Sintra: The Magical Land of Palaces

Sintra is only 25km from Lisbon and a historically significant town of Portugal. It is of no surprise that the whole town is listed as UNESCO World Heritage Site for its cultural significance and outstanding natural beauty. A day trip is enough to whisk you away into this castle-filled wonderland.

Getting there:

The easiest way to get there is by taking the train from Rossio train station in Lisbon to Sintra. Its costs around 5 euros for a return ticket and take around 40 minutes. I arrived relatively early at 11am to catch the train and make use of a full day at Sintra. If you only have one day there and you arrive relatively early, you could probably do 3-4 castles before they close. After recommendations from Joao, I decided to pick three sites that I know I would instantly fall in love with: Castelo dos Mouros; Pena Palace and Quinta da Regaleira.

  • Castelo dos Mouros

Even though there are busses that would take you to the castle, Joao gave me an off-road walking trail that would take me through a scenic pathway to the Castelo from the train station. Even though it was a rather strenuous hike up the side of a steep hill to the Moors Castle, it presents spectacular views of the horizon in the distance along the way. Taking a few stops on the way, it took around 50 minutes to get to the top. The National Park is beautiful beyond words with thick stands of leafy trees on either side and opened my eyes to the beauty of Sintra. Even the pure, untainted air felt different as we left the town, streets and cars beneath us and immersed myself in nature. As there was hardly anyone walking in this path, I had the opportunity to enjoy a calm and silence that I hadn’t experienced in ages.

Castelo dos Mouros is only the shell of what it once was. Only the outer fortifications still stand, covered in Moss and Lichens. The Canadian couple I met on my walk explained how the North Africa Muslim Moors built the original castle during the 10th Century as a military fort. Its mountaintop location made it an ideal strategic place to defend the town of Sintra and an outpost for Lisbon. When the Christian crusaders conquered Portugal, the castle was abandoned and later ruined by a fire and earthquake in the 18th century. King Ferdinand II restored most of the castle as he enjoyed seeing Pena Palace from the Castelo dos Mouros.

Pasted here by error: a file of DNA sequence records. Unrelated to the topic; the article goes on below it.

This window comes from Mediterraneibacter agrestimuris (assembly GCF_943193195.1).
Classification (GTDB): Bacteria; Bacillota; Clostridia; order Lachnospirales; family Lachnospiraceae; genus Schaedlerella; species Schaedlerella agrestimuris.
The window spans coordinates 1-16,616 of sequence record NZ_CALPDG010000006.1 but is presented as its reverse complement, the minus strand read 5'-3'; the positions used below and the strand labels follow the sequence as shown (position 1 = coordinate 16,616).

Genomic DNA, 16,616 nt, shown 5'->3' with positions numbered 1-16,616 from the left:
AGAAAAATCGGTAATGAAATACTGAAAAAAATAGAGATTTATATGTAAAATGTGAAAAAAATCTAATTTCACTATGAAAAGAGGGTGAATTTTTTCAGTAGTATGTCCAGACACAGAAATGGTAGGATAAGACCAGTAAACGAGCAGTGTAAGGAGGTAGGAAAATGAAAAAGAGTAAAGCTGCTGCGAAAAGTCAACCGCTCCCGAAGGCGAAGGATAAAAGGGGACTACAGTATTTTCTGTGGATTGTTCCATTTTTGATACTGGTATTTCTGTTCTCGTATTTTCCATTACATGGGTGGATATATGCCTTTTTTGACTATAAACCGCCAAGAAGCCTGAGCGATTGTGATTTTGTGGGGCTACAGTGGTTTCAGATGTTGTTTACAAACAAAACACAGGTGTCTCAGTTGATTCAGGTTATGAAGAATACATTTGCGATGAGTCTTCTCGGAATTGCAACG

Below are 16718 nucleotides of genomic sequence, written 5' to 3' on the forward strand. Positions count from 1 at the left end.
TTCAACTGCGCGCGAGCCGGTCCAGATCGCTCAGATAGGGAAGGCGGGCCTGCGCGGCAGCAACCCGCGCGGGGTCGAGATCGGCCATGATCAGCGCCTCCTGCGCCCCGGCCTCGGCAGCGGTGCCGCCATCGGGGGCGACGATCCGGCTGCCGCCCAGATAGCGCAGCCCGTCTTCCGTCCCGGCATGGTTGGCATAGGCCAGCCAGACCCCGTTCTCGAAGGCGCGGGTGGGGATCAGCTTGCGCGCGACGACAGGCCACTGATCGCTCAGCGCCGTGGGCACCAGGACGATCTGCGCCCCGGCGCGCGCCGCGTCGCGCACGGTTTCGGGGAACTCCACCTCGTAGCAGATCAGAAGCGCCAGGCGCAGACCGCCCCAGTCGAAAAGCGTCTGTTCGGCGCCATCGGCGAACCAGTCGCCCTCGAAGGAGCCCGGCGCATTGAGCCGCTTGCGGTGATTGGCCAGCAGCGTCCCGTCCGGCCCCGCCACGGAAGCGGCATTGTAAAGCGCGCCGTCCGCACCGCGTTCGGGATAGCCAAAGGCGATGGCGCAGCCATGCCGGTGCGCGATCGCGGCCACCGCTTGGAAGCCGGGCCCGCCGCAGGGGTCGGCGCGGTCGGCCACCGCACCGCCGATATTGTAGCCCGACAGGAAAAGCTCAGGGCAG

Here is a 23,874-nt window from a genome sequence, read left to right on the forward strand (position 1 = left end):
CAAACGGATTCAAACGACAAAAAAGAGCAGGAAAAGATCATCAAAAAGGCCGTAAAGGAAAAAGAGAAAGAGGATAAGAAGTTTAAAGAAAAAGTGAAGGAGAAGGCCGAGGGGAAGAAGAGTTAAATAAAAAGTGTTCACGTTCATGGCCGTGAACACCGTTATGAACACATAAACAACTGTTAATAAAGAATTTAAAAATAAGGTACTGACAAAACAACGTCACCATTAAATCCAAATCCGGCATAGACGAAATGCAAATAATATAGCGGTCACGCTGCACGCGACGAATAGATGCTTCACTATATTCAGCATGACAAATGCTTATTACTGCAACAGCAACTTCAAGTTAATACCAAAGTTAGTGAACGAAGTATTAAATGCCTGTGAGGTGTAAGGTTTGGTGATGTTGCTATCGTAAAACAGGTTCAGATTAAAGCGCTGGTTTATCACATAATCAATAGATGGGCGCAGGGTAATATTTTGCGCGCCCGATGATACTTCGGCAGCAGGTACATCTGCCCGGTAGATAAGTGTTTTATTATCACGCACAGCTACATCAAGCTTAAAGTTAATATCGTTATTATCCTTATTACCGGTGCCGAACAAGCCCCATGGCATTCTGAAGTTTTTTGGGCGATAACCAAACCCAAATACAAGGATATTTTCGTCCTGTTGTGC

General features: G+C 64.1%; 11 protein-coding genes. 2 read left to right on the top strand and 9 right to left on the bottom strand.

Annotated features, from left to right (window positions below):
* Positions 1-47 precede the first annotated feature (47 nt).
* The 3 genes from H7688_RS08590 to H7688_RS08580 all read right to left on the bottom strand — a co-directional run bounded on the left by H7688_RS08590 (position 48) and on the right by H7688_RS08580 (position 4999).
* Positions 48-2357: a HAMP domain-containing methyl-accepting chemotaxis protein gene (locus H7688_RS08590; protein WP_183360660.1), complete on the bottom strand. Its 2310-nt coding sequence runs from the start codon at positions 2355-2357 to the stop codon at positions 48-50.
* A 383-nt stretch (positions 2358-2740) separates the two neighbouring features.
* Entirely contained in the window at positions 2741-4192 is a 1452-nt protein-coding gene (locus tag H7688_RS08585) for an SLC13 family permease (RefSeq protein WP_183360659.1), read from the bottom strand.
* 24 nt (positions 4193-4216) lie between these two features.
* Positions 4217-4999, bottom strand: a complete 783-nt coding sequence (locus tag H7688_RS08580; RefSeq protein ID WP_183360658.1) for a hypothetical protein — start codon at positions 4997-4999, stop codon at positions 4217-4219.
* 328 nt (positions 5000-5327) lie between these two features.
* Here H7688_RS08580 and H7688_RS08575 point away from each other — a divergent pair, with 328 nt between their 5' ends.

I met a number of people on my walk around the walls and towers. I loved how each wall presents a new vantage point with each being more mesmerising than the last. I also admired the architecture and found it amazing to think that they were able to assemble all these layers of stone on top of a mountain with rough terrain and without the use of modern equipment.

  • Pena Palace

After being blown away by the Castelo dos Mouros, I made a quick 15 minutes walk to Pena Palace which is undoubtedly the most popular sight in Sintra, for good reason. It was so colourful and beautiful against the blue sky. I walked along the edge of the castle, into the turrets and walked around the park outside. It was a really beautiful place to walk around in and to step back in time for a couple of hours.

After I finished wandering around the Palace of Pena, I decided to take a hike up the high cross. I thought I was completely lost, and could not see anyone for a good 20 minutes. It was only until I sat down on a rock on the side to take a breather that I saw a slightly elderly woman struggling to get up a rock. I ran over to assist and we both trekked together to get to the high cross. She was telling me about why she decided to pack her bags, leave her family and trek to Sintra. She was a religious catholic woman who decided to seek God for advice and forgiveness. We finally reached to the top of the statue where we had a wonderful view of the surrounding area.